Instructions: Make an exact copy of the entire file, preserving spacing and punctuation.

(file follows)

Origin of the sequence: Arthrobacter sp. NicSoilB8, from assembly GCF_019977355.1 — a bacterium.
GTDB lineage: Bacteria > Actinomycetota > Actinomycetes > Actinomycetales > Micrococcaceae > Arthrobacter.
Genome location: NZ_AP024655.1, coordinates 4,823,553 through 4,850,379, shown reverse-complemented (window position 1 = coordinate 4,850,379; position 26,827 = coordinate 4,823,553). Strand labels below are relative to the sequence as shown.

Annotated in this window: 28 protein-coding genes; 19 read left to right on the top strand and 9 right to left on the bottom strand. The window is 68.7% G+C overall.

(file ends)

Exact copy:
Origin of the sequence: Arthrobacter sp. NicSoilB8, from assembly GCF_019977355.1 — a bacterium.
GTDB lineage: Bacteria > Actinomycetota > Actinomycetes > Actinomycetales > Micrococcaceae > Arthrobacter.
Genome location: NZ_AP024655.1, coordinates 4,823,553 through 4,850,379, shown reverse-complemented (window position 1 = coordinate 4,850,379; position 26,827 = coordinate 4,823,553). Strand labels below are relative to the sequence as shown.

Annotated in this window: 28 protein-coding genes; 19 read left to right on the top strand and 9 right to left on the bottom strand. The window is 68.7% G+C overall.